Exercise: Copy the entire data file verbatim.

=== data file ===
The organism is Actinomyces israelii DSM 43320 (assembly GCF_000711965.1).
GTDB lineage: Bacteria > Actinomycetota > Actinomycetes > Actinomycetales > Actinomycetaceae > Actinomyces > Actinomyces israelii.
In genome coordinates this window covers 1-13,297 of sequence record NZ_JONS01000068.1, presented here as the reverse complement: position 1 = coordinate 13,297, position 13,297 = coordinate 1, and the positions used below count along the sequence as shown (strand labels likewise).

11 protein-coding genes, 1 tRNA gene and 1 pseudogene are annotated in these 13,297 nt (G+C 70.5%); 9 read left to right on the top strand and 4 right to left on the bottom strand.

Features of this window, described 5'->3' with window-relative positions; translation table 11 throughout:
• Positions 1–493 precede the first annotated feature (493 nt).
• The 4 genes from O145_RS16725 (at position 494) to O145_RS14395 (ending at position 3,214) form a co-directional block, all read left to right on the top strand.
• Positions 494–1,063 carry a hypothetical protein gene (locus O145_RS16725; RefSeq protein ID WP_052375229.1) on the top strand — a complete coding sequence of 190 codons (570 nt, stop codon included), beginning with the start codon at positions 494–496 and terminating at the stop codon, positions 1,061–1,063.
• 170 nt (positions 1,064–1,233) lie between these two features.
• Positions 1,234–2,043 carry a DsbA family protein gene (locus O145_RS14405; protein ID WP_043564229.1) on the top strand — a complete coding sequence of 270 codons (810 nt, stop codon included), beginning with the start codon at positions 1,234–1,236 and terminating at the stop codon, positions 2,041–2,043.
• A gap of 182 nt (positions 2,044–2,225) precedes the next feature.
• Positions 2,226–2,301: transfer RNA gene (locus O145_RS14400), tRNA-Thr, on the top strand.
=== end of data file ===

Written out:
The organism is Actinomyces israelii DSM 43320 (assembly GCF_000711965.1).
GTDB lineage: Bacteria > Actinomycetota > Actinomycetes > Actinomycetales > Actinomycetaceae > Actinomyces > Actinomyces israelii.
In genome coordinates this window covers 1-13,297 of sequence record NZ_JONS01000068.1, presented here as the reverse complement: position 1 = coordinate 13,297, position 13,297 = coordinate 1, and the positions used below count along the sequence as shown (strand labels likewise).

11 protein-coding genes, 1 tRNA gene and 1 pseudogene are annotated in these 13,297 nt (G+C 70.5%); 9 read left to right on the top strand and 4 right to left on the bottom strand.

Features of this window, described 5'->3' with window-relative positions; translation table 11 throughout:
• Positions 1–493 precede the first annotated feature (493 nt).
• The 4 genes from O145_RS16725 (at position 494) to O145_RS14395 (ending at position 3,214) form a co-directional block, all read left to right on the top strand.
• Positions 494–1,063 carry a hypothetical protein gene (locus O145_RS16725; RefSeq protein ID WP_052375229.1) on the top strand — a complete coding sequence of 190 codons (570 nt, stop codon included), beginning with the start codon at positions 494–496 and terminating at the stop codon, positions 1,061–1,063.
• 170 nt (positions 1,064–1,233) lie between these two features.
• Positions 1,234–2,043 carry a DsbA family protein gene (locus O145_RS14405; protein ID WP_043564229.1) on the top strand — a complete coding sequence of 270 codons (810 nt, stop codon included), beginning with the start codon at positions 1,234–1,236 and terminating at the stop codon, positions 2,041–2,043.
• A gap of 182 nt (positions 2,044–2,225) precedes the next feature.
• Positions 2,226–2,301: transfer RNA gene (locus O145_RS14400), tRNA-Thr, on the top strand.